Interestingly, Gartner is bringing the focus back to the people in processes: putting the person-to-process interaction back at centre stage in terms of both process analysis and execution, rather than just seeing people as bots that execute granular tasks in a process. In other words, the SOA view of human-interrupted processes isn’t what’s going to drive the new wave of process improvement; the people in processes are. Maybe that’s an admission that much of the SOA level of improvement is well-understood, so that there’s unlikely to be quantum leaps in process improvement in that area that haven’t already been identified; on the other hand, we’re just starting to discover how some of the human-facing functionality such as collaboration will result in process improvements that we can’t even envision today as the emergent applications of the future. This is exactly what I’m seeing in the Enterprise 2.0 space, namely, that the new generation of technologies provides the tools that allow the business users and analysts to have more control over how their systems work and therefore the effectiveness of their business processes.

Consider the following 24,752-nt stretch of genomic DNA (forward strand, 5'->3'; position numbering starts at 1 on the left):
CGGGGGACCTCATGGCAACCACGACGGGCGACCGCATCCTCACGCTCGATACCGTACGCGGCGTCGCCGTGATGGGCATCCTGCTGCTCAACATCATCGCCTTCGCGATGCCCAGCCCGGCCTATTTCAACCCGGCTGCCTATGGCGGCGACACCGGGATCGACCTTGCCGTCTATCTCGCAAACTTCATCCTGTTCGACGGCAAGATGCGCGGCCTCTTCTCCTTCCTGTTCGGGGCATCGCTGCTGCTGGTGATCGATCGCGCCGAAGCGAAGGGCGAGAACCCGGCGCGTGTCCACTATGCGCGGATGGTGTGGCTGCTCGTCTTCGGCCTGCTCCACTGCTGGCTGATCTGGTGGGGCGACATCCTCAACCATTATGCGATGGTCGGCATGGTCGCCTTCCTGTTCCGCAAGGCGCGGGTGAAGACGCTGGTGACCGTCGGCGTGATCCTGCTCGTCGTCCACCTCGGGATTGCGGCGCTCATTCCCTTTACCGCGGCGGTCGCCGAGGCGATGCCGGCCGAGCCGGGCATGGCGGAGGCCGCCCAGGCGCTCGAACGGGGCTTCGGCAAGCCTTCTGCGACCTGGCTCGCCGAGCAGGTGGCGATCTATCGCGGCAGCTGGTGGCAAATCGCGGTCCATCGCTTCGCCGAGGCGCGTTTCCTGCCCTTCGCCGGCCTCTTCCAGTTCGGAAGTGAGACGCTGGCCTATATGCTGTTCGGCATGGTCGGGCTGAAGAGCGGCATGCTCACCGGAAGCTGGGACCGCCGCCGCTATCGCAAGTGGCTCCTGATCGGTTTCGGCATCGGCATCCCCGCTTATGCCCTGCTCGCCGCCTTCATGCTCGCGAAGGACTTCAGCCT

Hill discussed the three types of vendors in the BPM market today: traditional packaged application vendors, middleware vendors, and BPM specialists. The market trend, as she points out, is that the BPM pure-play vendors are increasingly being acquired by the first two types of vendors. In spite of the acquisitions, however, she points out that this is not a consolidating market, since the number of companies who claim to have something to do with process management is still increasing.

She finished up with some of the standard Gartner material on what it means to be a process-driven organization and some of the organizational and management issues that need to be addressed in order to enable this; this is very similar to what I’ve seen at previous Gartner conferences and in webinars. With the last BPM conference being only 7 months ago, it’s certainly expected that we’ll see some degree of reused material, but based on this first session, it looks like there will be enough new information to keep everyone happy.

2 thoughts on “Gartner BPM Day 1: Welcome and opening keynote”

  1. There is not a long time frame before BPM *could* deliver innovation, rather a long time frame before organizations that implement BPM move from a mindset of “let’s implement BPM to increase productivity and efficiency” to “let’s innovate our business model using the agility that BPM provides.” I don’t see the problem as the technology, rather the attitudes towards its implementation.